Icosian Reflections

The crisis through which we are passing

is only part of our day’s work.

IN  WHICH Ross Rheingans-Yoo—a sometime economist, trader, artist, expat, poet, EA, and programmer—writes on things of int­erest.

Reading Feed (last update: May 17)

A collection of things that I was glad I read. Views expressed by linked authors are chosen because I think they’re interesting, not because I think they’re correct, unless indicated otherwise.


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Blog: Don't Worry About the Vase | Formula for Dying Babies


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Blog: Marginal Revolution | Ask and they shall deliver — "Companies in the [EU] would be allowed to build wind and solar projects without the need for an environmental impact assessment, according to draft proposals obtained by the Financial Times that call for the fast-track permitting of renewable projects in designated “go-to” areas."

Comic: xkcd | Health Data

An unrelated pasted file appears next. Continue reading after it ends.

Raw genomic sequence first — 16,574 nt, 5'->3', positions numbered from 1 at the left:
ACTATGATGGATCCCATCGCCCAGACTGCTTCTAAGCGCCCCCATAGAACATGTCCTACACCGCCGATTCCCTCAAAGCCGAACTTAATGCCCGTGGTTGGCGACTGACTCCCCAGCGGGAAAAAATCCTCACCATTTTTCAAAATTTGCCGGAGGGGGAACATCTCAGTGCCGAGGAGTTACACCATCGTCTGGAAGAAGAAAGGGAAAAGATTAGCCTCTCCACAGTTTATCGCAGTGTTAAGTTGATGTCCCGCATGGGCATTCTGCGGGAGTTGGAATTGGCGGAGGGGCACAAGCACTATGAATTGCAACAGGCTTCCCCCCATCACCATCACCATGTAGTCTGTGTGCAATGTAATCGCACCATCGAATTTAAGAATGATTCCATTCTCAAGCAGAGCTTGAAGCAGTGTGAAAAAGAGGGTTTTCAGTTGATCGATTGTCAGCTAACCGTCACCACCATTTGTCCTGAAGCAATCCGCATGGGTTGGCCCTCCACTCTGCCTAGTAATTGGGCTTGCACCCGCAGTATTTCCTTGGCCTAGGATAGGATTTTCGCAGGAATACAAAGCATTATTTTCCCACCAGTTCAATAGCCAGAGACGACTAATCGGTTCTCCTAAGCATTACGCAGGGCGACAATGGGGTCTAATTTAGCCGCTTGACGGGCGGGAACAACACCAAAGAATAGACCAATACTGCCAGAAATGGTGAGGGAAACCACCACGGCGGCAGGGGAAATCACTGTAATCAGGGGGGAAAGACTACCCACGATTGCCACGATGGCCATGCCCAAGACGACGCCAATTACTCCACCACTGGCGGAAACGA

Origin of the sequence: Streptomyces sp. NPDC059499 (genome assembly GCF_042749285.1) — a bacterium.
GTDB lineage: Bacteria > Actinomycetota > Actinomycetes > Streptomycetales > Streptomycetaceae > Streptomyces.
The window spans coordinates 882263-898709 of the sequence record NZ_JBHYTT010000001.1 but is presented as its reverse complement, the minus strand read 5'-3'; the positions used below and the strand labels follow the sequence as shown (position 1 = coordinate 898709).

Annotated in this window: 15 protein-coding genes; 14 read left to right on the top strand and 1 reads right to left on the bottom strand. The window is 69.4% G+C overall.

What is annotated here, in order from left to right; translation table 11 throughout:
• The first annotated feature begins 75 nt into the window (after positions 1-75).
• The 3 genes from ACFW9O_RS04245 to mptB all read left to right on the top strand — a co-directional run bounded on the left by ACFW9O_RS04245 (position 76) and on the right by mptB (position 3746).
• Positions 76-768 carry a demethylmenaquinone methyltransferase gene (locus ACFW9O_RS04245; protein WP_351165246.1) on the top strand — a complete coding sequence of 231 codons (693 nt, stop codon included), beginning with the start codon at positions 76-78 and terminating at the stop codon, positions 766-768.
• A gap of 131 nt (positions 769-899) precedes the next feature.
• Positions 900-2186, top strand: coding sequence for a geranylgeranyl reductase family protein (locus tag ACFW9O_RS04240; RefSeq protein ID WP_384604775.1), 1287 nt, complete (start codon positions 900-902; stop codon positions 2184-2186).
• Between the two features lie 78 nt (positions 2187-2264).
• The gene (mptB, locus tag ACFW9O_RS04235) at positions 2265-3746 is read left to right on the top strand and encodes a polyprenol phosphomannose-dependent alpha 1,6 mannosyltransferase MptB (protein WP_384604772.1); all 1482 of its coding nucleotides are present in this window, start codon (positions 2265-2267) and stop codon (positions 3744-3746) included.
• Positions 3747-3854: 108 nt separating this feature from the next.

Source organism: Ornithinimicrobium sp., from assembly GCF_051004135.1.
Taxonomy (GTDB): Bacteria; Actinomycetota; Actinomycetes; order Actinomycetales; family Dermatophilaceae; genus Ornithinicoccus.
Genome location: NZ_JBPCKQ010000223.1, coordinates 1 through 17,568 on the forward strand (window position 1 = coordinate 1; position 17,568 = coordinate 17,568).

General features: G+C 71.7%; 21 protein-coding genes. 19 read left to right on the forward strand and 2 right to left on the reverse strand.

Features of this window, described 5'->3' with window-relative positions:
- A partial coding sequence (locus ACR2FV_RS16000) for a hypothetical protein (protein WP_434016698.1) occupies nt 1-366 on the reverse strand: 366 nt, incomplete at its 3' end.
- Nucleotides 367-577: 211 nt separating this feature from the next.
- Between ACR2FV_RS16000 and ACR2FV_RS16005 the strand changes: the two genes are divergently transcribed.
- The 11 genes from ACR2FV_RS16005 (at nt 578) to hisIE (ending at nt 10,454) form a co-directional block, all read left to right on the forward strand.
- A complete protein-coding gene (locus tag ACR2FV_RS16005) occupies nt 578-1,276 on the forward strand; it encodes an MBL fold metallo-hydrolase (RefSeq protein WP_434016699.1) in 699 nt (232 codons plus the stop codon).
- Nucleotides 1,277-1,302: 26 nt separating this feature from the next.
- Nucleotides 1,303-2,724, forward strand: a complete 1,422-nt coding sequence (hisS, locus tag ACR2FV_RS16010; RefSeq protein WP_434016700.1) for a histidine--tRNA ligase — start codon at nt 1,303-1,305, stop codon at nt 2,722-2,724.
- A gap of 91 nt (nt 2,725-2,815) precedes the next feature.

Blog: Marginal Revolution | Infant Formula, Price Controls, and the Misallocation of Resources

Blog: In the Pipeline | Personal Paxlovid Update


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Blog: Marginal Revolution | I favor bird consequentialism — Environmental conservation opposes radical climate

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What did you learn in school today?

This post is 4 of \(\infty\) in an ongoing loose sequence of posts meandering through the ethos that Scott Alexander dubs "charity over absurdity".

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Yesterday, Kent Greenfield argued in The Atlantic that a First Amendment that protects the racists of ΣAE is a First Amendment unbefitting a modern America:

We are told the First Amendment protects the odious because we cannot trust the government to make choices about content on our behalf. That protections of speech will inevitably be overinclusive. But that this is a cost we must bear. If we start punishing speech, advocates argue, then we will slide down the slippery slope to tyranny.

If that is what the First Amendment means, then we have a problem greater than bigoted frat boys. The problem would be the First Amendment.

No one with a frontal lobe would mistake this drunken anthem for part of an uninhibited and robust debate about race relations. The chant was a spew of hatred, a promise to discriminate, a celebration of privilege, and an

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